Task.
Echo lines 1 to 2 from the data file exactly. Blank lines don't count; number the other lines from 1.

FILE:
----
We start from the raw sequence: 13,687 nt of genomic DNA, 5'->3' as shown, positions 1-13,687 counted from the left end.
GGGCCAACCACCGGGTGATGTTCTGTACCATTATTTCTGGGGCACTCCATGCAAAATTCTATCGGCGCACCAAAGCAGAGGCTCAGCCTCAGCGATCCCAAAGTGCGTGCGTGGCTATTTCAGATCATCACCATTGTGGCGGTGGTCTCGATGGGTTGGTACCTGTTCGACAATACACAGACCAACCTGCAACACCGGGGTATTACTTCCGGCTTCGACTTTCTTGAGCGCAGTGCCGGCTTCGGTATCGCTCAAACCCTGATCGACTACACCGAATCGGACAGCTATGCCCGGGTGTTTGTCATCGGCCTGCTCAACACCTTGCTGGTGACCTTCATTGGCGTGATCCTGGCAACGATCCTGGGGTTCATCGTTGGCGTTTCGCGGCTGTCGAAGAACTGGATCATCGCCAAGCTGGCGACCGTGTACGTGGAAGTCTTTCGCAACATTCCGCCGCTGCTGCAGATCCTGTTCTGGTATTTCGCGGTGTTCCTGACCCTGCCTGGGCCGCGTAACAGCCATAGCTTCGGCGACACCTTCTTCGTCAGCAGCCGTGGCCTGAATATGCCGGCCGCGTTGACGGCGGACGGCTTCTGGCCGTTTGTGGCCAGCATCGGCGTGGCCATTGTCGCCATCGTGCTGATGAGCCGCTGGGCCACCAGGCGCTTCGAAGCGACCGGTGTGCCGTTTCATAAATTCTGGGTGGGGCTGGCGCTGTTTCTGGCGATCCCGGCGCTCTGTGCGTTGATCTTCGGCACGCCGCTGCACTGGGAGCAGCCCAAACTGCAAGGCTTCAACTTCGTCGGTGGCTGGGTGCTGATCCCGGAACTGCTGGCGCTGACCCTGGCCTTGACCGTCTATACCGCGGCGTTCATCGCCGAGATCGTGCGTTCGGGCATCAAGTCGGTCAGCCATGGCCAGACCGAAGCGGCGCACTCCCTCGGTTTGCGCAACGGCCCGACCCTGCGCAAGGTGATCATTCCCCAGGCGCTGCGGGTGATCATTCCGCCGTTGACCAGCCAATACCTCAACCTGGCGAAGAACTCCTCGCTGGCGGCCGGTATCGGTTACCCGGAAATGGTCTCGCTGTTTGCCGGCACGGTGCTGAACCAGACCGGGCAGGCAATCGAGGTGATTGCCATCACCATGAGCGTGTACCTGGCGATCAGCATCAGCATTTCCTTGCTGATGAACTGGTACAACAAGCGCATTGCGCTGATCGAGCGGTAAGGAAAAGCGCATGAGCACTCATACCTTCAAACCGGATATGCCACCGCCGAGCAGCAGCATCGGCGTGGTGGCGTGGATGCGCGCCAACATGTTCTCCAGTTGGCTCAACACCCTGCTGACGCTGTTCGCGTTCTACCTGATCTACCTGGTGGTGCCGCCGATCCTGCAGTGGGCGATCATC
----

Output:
We start from the raw sequence: 13,687 nt of genomic DNA, 5'->3' as shown, positions 1-13,687 counted from the left end.
GGGCCAACCACCGGGTGATGTTCTGTACCATTATTTCTGGGGCACTCCATGCAAAATTCTATCGGCGCACCAAAGCAGAGGCTCAGCCTCAGCGATCCCAAAGTGCGTGCGTGGCTATTTCAGATCATCACCATTGTGGCGGTGGTCTCGATGGGTTGGTACCTGTTCGACAATACACAGACCAACCTGCAACACCGGGGTATTACTTCCGGCTTCGACTTTCTTGAGCGCAGTGCCGGCTTCGGTATCGCTCAAACCCTGATCGACTACACCGAATCGGACAGCTATGCCCGGGTGTTTGTCATCGGCCTGCTCAACACCTTGCTGGTGACCTTCATTGGCGTGATCCTGGCAACGATCCTGGGGTTCATCGTTGGCGTTTCGCGGCTGTCGAAGAACTGGATCATCGCCAAGCTGGCGACCGTGTACGTGGAAGTCTTTCGCAACATTCCGCCGCTGCTGCAGATCCTGTTCTGGTATTTCGCGGTGTTCCTGACCCTGCCTGGGCCGCGTAACAGCCATAGCTTCGGCGACACCTTCTTCGTCAGCAGCCGTGGCCTGAATATGCCGGCCGCGTTGACGGCGGACGGCTTCTGGCCGTTTGTGGCCAGCATCGGCGTGGCCATTGTCGCCATCGTGCTGATGAGCCGCTGGGCCACCAGGCGCTTCGAAGCGACCGGTGTGCCGTTTCATAAATTCTGGGTGGGGCTGGCGCTGTTTCTGGCGATCCCGGCGCTCTGTGCGTTGATCTTCGGCACGCCGCTGCACTGGGAGCAGCCCAAACTGCAAGGCTTCAACTTCGTCGGTGGCTGGGTGCTGATCCCGGAACTGCTGGCGCTGACCCTGGCCTTGACCGTCTATACCGCGGCGTTCATCGCCGAGATCGTGCGTTCGGGCATCAAGTCGGTCAGCCATGGCCAGACCGAAGCGGCGCACTCCCTCGGTTTGCGCAACGGCCCGACCCTGCGCAAGGTGATCATTCCCCAGGCGCTGCGGGTGATCATTCCGCCGTTGACCAGCCAATACCTCAACCTGGCGAAGAACTCCTCGCTGGCGGCCGGTATCGGTTACCCGGAAATGGTCTCGCTGTTTGCCGGCACGGTGCTGAACCAGACCGGGCAGGCAATCGAGGTGATTGCCATCACCATGAGCGTGTACCTGGCGATCAGCATCAGCATTTCCTTGCTGATGAACTGGTACAACAAGCGCATTGCGCTGATCGAGCGGTAAGGAAAAGCGCATGAGCACTCATACCTTCAAACCGGATATGCCACCGCCGAGCAGCAGCATCGGCGTGGTGGCGTGGATGCGCGCCAACATGTTCTCCAGTTGGCTCAACACCCTGCTGACGCTGTTCGCGTTCTACCTGATCTACCTGGTGGTGCCGCCGATCCTGCAGTGGGCGATCATC